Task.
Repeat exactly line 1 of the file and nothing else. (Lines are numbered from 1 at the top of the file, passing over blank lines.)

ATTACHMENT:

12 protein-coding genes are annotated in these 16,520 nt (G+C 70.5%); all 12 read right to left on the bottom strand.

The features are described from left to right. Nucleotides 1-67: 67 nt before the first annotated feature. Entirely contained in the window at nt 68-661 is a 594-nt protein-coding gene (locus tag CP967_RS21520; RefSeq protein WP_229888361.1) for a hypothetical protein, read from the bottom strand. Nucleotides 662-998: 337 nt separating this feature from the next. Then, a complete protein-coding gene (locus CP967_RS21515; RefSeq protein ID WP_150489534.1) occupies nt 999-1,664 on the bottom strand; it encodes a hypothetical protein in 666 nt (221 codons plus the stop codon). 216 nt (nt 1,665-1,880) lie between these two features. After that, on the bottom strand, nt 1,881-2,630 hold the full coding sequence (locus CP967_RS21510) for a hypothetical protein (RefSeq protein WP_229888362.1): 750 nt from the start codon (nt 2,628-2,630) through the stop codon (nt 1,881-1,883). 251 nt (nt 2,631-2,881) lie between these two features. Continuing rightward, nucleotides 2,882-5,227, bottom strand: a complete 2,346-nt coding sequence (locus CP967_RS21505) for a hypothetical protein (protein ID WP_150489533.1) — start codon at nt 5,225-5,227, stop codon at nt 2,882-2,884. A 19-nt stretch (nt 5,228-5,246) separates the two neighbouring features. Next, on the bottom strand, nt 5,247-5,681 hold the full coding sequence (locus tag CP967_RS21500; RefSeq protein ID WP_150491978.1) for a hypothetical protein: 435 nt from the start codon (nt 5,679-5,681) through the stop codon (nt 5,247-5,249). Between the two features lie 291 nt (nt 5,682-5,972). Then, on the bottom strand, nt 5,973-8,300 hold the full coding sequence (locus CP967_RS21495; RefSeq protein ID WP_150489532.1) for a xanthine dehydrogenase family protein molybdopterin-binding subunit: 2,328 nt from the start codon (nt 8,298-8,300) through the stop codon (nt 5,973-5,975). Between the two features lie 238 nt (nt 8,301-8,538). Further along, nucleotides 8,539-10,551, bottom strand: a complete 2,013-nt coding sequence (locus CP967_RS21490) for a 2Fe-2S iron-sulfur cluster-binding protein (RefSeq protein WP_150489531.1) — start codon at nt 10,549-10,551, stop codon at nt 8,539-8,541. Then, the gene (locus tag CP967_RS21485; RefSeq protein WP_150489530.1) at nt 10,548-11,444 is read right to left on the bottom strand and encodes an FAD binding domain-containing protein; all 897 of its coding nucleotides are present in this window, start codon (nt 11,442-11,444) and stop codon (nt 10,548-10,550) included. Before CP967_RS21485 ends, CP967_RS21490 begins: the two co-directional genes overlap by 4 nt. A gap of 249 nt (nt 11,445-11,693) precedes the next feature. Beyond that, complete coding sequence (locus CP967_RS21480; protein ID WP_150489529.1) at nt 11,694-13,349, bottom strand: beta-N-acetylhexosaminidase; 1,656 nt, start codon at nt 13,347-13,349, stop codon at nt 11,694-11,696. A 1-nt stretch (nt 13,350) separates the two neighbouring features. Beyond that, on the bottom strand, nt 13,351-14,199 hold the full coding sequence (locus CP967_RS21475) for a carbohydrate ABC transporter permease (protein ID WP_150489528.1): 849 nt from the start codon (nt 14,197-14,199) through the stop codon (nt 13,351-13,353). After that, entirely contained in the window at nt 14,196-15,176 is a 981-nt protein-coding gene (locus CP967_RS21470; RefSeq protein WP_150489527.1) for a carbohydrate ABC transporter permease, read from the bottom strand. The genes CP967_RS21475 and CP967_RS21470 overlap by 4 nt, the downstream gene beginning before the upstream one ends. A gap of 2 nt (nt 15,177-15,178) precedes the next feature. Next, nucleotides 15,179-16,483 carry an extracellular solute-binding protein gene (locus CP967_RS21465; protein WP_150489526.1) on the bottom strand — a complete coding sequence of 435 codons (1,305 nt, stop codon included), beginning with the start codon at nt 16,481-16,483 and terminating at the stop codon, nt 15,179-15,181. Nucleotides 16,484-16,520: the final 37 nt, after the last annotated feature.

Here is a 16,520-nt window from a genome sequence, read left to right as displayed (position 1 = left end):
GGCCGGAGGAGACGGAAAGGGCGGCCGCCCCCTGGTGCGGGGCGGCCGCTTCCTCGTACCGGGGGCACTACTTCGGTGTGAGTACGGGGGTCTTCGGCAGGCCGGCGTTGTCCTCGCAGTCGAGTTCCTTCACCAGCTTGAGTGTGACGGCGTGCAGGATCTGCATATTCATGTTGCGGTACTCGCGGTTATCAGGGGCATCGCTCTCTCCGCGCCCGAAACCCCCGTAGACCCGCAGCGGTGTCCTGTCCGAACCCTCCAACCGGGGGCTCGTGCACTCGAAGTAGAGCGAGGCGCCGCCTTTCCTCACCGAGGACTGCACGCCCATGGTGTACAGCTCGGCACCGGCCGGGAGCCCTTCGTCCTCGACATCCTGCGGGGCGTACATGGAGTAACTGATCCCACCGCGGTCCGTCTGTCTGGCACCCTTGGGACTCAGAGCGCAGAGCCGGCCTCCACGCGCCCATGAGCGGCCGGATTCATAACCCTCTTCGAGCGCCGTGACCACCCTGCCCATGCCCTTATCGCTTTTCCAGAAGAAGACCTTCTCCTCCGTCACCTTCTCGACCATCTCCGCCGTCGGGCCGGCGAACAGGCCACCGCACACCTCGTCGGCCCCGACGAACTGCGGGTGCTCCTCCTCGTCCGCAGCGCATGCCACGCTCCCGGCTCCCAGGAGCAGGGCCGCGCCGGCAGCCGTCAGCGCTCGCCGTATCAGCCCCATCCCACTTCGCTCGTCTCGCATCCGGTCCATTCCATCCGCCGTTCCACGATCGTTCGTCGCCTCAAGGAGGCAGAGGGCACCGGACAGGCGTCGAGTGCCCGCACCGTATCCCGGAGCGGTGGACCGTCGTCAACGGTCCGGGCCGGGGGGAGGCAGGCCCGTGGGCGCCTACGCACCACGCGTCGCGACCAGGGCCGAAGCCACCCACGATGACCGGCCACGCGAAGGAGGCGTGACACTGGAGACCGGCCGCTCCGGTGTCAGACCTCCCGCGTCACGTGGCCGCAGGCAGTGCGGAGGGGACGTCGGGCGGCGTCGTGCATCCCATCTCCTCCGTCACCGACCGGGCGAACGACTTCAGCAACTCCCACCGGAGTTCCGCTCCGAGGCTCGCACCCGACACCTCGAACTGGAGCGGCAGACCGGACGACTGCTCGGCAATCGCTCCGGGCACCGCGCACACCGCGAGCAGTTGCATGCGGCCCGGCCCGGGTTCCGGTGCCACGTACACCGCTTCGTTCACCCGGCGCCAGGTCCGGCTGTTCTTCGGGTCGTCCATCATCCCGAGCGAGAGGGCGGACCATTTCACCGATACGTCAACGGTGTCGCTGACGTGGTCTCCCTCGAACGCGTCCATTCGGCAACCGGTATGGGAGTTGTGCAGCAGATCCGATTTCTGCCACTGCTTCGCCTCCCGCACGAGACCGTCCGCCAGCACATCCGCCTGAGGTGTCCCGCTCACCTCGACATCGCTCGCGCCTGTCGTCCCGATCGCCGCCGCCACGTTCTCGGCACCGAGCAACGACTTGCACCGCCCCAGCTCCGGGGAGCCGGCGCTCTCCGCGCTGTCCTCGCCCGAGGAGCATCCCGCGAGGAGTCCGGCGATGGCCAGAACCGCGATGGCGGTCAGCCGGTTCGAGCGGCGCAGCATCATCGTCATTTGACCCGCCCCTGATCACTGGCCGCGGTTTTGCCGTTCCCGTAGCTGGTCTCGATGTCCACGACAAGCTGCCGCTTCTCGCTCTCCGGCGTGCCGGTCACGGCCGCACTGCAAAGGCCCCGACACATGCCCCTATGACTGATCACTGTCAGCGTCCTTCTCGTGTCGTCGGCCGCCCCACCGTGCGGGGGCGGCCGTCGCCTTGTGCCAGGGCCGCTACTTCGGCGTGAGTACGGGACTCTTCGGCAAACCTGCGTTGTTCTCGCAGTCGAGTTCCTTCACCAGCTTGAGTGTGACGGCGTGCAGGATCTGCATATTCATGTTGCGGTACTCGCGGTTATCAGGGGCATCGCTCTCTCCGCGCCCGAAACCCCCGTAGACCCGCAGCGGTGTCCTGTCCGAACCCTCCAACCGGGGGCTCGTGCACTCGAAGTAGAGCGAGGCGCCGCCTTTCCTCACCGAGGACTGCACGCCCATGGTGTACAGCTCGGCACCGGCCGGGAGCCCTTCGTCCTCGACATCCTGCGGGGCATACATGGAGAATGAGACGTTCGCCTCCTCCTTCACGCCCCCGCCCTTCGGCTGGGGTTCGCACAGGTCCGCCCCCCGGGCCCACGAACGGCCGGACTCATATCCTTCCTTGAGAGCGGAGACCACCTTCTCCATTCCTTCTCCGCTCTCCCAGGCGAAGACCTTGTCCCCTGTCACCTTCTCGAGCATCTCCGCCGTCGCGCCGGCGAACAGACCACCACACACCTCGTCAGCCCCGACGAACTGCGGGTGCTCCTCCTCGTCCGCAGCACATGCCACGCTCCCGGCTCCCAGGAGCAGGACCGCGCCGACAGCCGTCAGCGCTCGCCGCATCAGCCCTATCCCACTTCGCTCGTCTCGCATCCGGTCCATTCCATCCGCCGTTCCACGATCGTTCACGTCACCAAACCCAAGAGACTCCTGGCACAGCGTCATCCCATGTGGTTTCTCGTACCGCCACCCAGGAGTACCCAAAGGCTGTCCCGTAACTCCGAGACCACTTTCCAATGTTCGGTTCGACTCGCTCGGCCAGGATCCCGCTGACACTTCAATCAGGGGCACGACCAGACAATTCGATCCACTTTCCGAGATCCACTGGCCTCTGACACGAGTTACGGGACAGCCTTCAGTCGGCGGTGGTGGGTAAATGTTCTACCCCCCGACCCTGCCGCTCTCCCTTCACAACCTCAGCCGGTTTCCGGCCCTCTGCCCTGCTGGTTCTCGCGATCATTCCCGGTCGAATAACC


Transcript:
12 protein-coding genes are annotated in these 16,520 nt (G+C 70.5%); all 12 read right to left on the bottom strand.